Around the time I read this book it was considered the definitive book on the Beatles and all their inner turmoils. I remember feeling that was the case, but I also remember feeling that Peter Brown was a little too much in Lennon's camp. Naturally, that would be the case being John was the one he was closest to. I remember Brown being particularly harsh on George Harrison, but at the same time, he didn't seem to pull any punches when it came to the poor behavior on the part of all of the Beatle Around the time I read this book it was considered the definitive book on the Beatles and all their inner turmoils. I remember feeling that was the case, but I also remember feeling that Peter Brown was a little too much in Lennon's camp. Naturally, that would be the case being John was the one he was closest to. I remember Brown being particularly harsh on George Harrison, but at the same time, he didn't seem to pull any punches when it came to the poor behavior on the part of all of the Beatles. Brian Epstein was quite the tragic figure in this particular telling of the story, as was John's first wife, Cynthia. At times the detailed history surrounding the labyrinthine complexities of the band's finances and legal woes grew a bit tiresome, but being as he was the band's lawyer, it is to be expected that Brown would focus much of his energy on these issues. All in all, this is book is an excellent resource on the Beatles, but there may be better versions of the story out there these days.

  26. 5 out of 5

    Ray

    This is an extremely in-depth look at The Beatles - pretty much everything you could want to know, from their births to the group's inception, and right up to John Lennon's death at the end of 1980. Written in 1983 by Peter Brown and Steven Gaines, we get the back-story on their parentage, their education and how they came together to form the group that revolutionized the music industry in the early '60's. Peter Brown was the Executive Director of The Beatles management company. He was John Le This is an extremely in-depth look at The Beatles - pretty much everything you could want to know, from their births to the group's inception, and right up to John Lennon's death at the end of 1980. Written in 1983 by Peter Brown and Steven Gaines, we get the back-story on their parentage, their education and how they came together to form the group that revolutionized the music industry in the early '60's. Peter Brown was the Executive Director of The Beatles management company. He was John Lennon's best man when John married Yoko Ono, and later served as Director of Apple Corps. He had a close personal relationship with Paul, George and Ringo, too. My only problem with the book was the lack of information regarding the music that was produced. He doesn't go into detail about the songs or albums as much as I would have liked. I suppose, not being a musician himself, he didn't feel confident to talk about such things. He is extremely thorough when talking about the business side of things, as that was his forte. Overall, this is a good read, and I recommend it.

  27. 5 out of 5

    Bonnie Staughton

    Although I don't question what Peter Brown wrote about the Beatles as pure fact(as some other reviewers do), it surprised me about how much drugs and alcohol were involved in their lives. The fact that their music couldn't be heard at their concerts due to all the fans screaming was a shock to me and I'm now glad I didn't beg to see them in person. I do still enjoy a lot of the Beatles's music. It is a shame about how their lives were orchestrated and all the money they lost due to poor manageme Although I don't question what Peter Brown wrote about the Beatles as pure fact(as some other reviewers do), it surprised me about how much drugs and alcohol were involved in their lives. The fact that their music couldn't be heard at their concerts due to all the fans screaming was a shock to me and I'm now glad I didn't beg to see them in person. I do still enjoy a lot of the Beatles's music. It is a shame about how their lives were orchestrated and all the money they lost due to poor management. It seems that all 4 of them had a "need" to "find themselves" and it took them all several life experiences to realize what they wanted in life. I'm glad I read this book to realize what the music industry is really like and how the performers are treated. It was confusing and also thrilling for these 4 young men who became music icons.

  28. 5 out of 5

    Ricky Santos

    The book was interesting up until a certain point, after which it just seemed rushed. It began reading like a business law text book full of cases, and all these facts of company mergers and buyouts involving so many different people going as far as giving stock numbers and cash amounts. The point could have gone through minus the minute details. As far as the music went it seemed as though the author talked about where each number one single was created (there were ALOT), when and who was invol The book was interesting up until a certain point, after which it just seemed rushed. It began reading like a business law text book full of cases, and all these facts of company mergers and buyouts involving so many different people going as far as giving stock numbers and cash amounts. The point could have gone through minus the minute details. As far as the music went it seemed as though the author talked about where each number one single was created (there were ALOT), when and who was involved, it almost came off as promotional. I came very close to giving up on this book I'd put it down for days and full weeks but I continued, after all the business talk it got interesting again. Tragic story, I do not regret reading also I'm a Beatle fan now (I didn't grow up around this music).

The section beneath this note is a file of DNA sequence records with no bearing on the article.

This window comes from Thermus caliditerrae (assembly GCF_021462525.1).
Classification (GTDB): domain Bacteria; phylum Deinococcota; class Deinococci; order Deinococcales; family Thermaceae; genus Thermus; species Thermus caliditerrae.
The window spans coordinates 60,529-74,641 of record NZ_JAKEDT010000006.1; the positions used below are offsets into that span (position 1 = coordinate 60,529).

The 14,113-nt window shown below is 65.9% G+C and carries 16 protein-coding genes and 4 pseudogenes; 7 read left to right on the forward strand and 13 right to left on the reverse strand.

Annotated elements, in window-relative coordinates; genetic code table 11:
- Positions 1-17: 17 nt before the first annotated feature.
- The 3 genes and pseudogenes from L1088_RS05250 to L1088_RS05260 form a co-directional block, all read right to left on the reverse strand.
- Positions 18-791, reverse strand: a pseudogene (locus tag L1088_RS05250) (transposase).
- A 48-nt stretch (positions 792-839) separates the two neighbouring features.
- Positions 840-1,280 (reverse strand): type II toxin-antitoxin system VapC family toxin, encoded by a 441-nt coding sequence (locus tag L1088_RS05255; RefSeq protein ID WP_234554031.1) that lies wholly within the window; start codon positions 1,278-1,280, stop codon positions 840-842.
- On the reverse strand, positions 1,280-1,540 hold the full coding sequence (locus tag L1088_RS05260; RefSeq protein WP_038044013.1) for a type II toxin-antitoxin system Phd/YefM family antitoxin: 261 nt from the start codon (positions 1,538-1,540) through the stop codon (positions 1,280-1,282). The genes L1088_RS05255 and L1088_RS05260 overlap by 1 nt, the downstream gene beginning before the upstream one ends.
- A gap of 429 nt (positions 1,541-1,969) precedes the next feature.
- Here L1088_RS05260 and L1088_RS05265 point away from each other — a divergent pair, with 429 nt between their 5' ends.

29. 4 out of 5

    Jeff

    This is the best Beatles book I have read since Pete Shotton's THE BEATLES, LENNON, AND ME. Peter Brown knew and worked with The Beatles and Brian Epstein, so this is really an insider's view, much better than Hunter Davies's book THE BEATLES: AN AUTHORIZED BIOGRAPHY or Philip Norman's SHOUT: THE BEATLES IN THEIR GENERATION. It does show the Beatles, warts and all, and vividly illustrates that, despite fame and fortune, or maybe because of it, being The Beatles could be quite terrible at times, This is the best Beatles book I have read since Pete Shotton's THE BEATLES, LENNON, AND ME. Peter Brown knew and worked with The Beatles and Brian Epstein, so this is really an insider's view, much better than Hunter Davies's book THE BEATLES: AN AUTHORIZED BIOGRAPHY or Philip Norman's SHOUT: THE BEATLES IN THEIR GENERATION. It does show the Beatles, warts and all, and vividly illustrates that, despite fame and fortune, or maybe because of it, being The Beatles could be quite terrible at times, and so it was often painful to read, but always fascinating.

  30. 4 out of 5

    Sarah Dunmire

    This was more business-oriented rather than music-oriented, which was disappointing. The author is opinionated and judgmental in language rather than objective in writing. It felt more about Brian Epstein than the Beatles themselves. It certainly gets into the dark and dirty aspects of the Beatles and felt more negative than positive. The ending was sudden with no conclusion other than Yoko living with John’s death. Despite the assurance that interviews were had with all Beatles and many that wo This was more business-oriented rather than music-oriented, which was disappointing. The author is opinionated and judgmental in language rather than objective in writing. It felt more about Brian Epstein than the Beatles themselves. It certainly gets into the dark and dirty aspects of the Beatles and felt more negative than positive. The ending was sudden with no conclusion other than Yoko living with John’s death. Despite the assurance that interviews were had with all Beatles and many that worked with them, it really felt like a secondhand account. Overall, disappointing and unsettling.